The ties that bind
The success of this cutting-edge construction project could rest on around half a million plastic zip ties. By Shane Conroy
A new $80 million molecular research facility at the University of Wollongong could help scientists find new treatments for a range of diseases. The cutting-edge Centre for Molecular and Life Sciences is currently under construction, and on completion will house a revolutionary three-metre-tall $7 million Titan Krios cryo-electron microscope, plus a smaller Talos Arctica microscope. The Titan Krios microscope is only the second of its kind in Australia, and one of a just handful in the world. It’s the most powerful high-resolution electron microscope for biological research ever developed, and will give researchers an unprecedented view into the functions of human cells. When it opens in 2019, the centre will accommodate more than 200 researchers, who will work on developing new treatment options for a range of serious diseases from cancer to Alzheimer’s. Of course, such sophisticated technology needs to be treated carefully. The microscopes require a completely vibration-free environment, and researchers will not even be able to talk while using the microscopes to collect data. The microscopes also need to be protected from electromagnetic fields—which means no metal can be used in the construction of the building.
High-tech meets low-tech
That’s a difficult construction brief, but one that Richard Crookes Constructions is equal to. The company has been commissioned to build the centre, and it’s using an innovative approach to meet the project’s challenging specifications. “The microscopes suspend samples in liquid nitrogen and then fire electrons at it to create a picture. However, these electrons are extremely sensitive to electromagnetic fields, and any interference will pull the microscope off target and result in an unclear picture,” explains Matt McCrohon, senior project engineer at Richard Crookes Constructions. Any metal used in the construction of the structure that surrounds the microscopes could risk creating an electromagnetic field, so McCrohon and his team have looked to Canada for the cutting-edge materials and engineering expertise required for the build. “The idea is to build a concrete structure that uses alternative reinforcement such as glass fibre reinforced polymer (GFRP),” says McCrohon. “I’m not aware of any other project in Australia that has used this method to eliminate ferrous material from a structure.” There are no existing Australian standards that govern the use of GFRP, so Richard Crookes Constructions has called in assistance from Canadian engineers who are experienced with Canadian GFRP standards. Metal fasteners also can’t be used in the concrete structure, so engineers in the project have come up with a decidedly low-tech, but nonetheless effective, solution. “We’re using thousands of standard plastic zip ties to secure the GFRP reinforcements,” says McCrohon. “It’s quite remarkable really. It’s a cutting-edge $80 million project that’s potentially the first of its kind in Australia, and it will essentially be held together by zip ties.”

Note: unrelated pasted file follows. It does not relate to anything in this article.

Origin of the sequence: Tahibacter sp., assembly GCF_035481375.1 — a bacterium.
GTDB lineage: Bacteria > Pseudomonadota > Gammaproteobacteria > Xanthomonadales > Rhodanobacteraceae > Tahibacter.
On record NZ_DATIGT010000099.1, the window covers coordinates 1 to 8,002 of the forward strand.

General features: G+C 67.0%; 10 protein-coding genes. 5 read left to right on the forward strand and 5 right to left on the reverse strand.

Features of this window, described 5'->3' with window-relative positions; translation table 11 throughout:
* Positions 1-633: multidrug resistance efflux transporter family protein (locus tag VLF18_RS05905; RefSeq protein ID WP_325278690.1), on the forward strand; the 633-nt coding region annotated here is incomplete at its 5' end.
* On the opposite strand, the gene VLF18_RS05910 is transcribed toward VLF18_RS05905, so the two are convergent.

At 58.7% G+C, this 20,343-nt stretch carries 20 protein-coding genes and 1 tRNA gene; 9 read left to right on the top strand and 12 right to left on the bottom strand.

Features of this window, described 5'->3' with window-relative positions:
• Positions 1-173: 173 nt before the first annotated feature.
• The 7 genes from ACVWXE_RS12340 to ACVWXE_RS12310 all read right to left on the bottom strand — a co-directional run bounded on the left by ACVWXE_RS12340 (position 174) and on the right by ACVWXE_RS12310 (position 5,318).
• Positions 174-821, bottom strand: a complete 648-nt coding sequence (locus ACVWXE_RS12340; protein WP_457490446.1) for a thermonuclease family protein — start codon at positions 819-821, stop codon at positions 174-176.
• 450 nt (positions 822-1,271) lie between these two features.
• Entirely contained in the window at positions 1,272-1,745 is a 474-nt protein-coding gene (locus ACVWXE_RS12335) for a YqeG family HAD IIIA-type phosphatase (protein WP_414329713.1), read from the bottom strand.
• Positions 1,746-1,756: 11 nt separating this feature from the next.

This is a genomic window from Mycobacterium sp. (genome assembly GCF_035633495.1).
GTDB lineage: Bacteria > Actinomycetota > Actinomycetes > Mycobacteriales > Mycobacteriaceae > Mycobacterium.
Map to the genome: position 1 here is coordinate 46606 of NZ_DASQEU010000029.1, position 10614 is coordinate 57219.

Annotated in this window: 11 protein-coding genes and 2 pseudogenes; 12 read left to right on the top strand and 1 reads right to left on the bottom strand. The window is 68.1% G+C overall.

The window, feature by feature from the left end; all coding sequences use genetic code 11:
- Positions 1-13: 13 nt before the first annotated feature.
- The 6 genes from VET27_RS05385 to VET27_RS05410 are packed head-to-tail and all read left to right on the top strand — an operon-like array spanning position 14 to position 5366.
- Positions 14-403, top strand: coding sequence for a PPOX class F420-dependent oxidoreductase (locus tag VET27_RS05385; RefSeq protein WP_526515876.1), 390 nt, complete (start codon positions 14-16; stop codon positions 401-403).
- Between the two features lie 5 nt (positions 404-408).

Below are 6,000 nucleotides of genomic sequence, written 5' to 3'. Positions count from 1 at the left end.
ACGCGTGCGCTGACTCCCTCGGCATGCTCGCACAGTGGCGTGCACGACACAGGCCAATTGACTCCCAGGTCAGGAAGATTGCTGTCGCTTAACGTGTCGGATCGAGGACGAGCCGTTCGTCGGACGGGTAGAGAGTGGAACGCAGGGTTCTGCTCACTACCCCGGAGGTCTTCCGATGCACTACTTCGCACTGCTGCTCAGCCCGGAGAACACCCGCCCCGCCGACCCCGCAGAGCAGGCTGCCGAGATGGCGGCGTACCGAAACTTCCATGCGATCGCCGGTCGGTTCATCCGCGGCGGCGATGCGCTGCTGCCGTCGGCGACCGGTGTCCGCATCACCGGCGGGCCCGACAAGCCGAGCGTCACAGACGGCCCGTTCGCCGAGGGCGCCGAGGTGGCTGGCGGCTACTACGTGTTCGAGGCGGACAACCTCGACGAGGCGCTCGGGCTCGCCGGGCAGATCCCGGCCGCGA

Networking a solution
Those zip ties—up to 500,000 of them in fact—will be supplied by CSS-member company, Construction Fastener Supplies (CFS). The Wollongong-based company predominately supplies building and fastener related products to construction, mining and civil engineering contractors. But getting their hands on hundreds of thousands of plastic zip ties at a moment’s notice isn’t a walk in the park. Thankfully, CFS is a member of the CSS network that gives the company access to a powerful buying network. “As a member of the network, we have the buying power of a much larger company,” says Joe Morgera, managing director of CFS. “For example, if I’m short on product or if I need more information, I can send an email to my colleagues in the network and get their help or advice. That’s generally how we all work within the network. It’s like having a big-business structure behind us, while retaining the more personal customer service of a smaller business.” Morgera says that allows him to focus on building long-term relationships with his clients. “Many of our clients are working on multi-million-dollar projects, so they need to have the trust that we can supply what we say we can, when we say we can. If we fail to provide the materials they need on time, that can throw their whole construction timeline off, which may affect their relationship with their client.” CFS worked previously with Richard Crookes Constructions on the $125.8 million South Coast Correctional Centre, and Morgera says it’s a relationship he hopes will continue into the future. “We’re proud to be associated with a company like Richard Crookes Constructions,” he says. “This latest project will show just how advanced they are.”